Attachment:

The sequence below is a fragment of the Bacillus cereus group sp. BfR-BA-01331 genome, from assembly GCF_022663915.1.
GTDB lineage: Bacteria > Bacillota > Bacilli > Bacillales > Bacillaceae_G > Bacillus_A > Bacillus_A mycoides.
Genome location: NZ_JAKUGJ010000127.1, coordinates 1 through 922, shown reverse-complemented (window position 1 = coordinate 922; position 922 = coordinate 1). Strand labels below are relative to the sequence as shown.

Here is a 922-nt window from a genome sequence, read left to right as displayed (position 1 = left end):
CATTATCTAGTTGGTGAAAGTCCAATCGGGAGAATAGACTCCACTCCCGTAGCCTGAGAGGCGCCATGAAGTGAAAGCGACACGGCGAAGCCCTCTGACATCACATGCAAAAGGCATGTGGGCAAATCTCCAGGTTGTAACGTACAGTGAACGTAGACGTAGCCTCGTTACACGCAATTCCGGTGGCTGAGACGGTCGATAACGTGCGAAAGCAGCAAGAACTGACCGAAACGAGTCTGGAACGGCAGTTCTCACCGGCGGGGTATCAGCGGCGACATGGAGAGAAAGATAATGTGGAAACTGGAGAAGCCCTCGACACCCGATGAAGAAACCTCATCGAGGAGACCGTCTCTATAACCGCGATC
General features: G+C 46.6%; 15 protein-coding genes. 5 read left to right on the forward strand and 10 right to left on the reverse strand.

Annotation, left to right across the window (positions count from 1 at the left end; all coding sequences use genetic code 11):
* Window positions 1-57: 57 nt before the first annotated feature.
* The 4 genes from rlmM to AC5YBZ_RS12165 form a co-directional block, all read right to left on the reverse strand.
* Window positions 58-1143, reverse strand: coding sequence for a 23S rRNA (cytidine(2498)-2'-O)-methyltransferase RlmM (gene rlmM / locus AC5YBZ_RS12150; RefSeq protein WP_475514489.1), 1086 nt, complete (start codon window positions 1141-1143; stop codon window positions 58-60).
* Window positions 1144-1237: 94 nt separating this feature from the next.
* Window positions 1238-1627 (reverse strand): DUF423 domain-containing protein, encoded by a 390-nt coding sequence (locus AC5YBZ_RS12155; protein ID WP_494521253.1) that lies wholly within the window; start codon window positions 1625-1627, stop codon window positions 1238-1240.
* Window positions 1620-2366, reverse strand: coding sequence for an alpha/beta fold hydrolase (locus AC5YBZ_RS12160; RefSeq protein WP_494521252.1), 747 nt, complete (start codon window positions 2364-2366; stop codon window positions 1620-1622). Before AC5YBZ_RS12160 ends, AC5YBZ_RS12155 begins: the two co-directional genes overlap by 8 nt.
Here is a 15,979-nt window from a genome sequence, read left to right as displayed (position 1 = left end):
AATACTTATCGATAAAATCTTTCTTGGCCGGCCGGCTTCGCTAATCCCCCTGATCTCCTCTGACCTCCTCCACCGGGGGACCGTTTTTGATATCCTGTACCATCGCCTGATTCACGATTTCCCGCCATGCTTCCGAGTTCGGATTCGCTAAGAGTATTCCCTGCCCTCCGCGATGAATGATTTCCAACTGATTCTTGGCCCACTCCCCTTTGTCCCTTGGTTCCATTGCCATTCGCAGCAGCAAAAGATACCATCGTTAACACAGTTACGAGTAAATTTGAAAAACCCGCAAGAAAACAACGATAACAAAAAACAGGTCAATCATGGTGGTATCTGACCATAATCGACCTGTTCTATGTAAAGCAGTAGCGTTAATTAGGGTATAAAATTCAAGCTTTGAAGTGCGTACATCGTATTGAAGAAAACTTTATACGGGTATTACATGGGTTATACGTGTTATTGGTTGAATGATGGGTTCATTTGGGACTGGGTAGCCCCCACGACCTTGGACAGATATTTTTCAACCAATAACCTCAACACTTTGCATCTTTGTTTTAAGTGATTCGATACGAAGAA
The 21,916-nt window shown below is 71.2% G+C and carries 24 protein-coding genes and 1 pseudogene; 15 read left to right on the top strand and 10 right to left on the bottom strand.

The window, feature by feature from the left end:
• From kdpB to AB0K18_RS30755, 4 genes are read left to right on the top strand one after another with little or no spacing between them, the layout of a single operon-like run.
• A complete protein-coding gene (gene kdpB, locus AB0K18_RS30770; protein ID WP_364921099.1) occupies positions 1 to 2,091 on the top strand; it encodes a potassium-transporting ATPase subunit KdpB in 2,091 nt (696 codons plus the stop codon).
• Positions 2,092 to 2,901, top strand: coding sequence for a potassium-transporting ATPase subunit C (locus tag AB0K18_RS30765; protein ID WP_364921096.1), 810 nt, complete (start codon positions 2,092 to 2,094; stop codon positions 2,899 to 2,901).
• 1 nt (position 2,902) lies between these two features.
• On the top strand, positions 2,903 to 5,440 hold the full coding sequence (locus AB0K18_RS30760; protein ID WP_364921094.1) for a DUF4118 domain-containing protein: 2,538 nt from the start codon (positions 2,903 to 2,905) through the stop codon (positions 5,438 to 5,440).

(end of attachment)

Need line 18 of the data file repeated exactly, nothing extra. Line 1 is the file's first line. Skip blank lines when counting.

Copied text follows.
• From kdpB to AB0K18_RS30755, 4 genes are read left to right on the top strand one after another with little or no spacing between them, the layout of a single operon-like run.